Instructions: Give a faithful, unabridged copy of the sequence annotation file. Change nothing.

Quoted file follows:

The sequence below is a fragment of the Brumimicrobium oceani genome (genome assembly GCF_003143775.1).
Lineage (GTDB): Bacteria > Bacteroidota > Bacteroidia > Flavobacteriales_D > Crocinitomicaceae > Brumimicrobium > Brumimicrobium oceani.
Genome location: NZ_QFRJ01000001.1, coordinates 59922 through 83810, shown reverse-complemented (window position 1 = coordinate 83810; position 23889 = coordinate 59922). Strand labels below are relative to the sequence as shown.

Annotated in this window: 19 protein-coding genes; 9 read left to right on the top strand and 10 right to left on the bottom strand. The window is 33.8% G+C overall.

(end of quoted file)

The sequence below is a fragment of the Brumimicrobium oceani genome (genome assembly GCF_003143775.1).
Lineage (GTDB): Bacteria > Bacteroidota > Bacteroidia > Flavobacteriales_D > Crocinitomicaceae > Brumimicrobium > Brumimicrobium oceani.
Genome location: NZ_QFRJ01000001.1, coordinates 59922 through 83810, shown reverse-complemented (window position 1 = coordinate 83810; position 23889 = coordinate 59922). Strand labels below are relative to the sequence as shown.

Annotated in this window: 19 protein-coding genes; 9 read left to right on the top strand and 10 right to left on the bottom strand. The window is 33.8% G+C overall.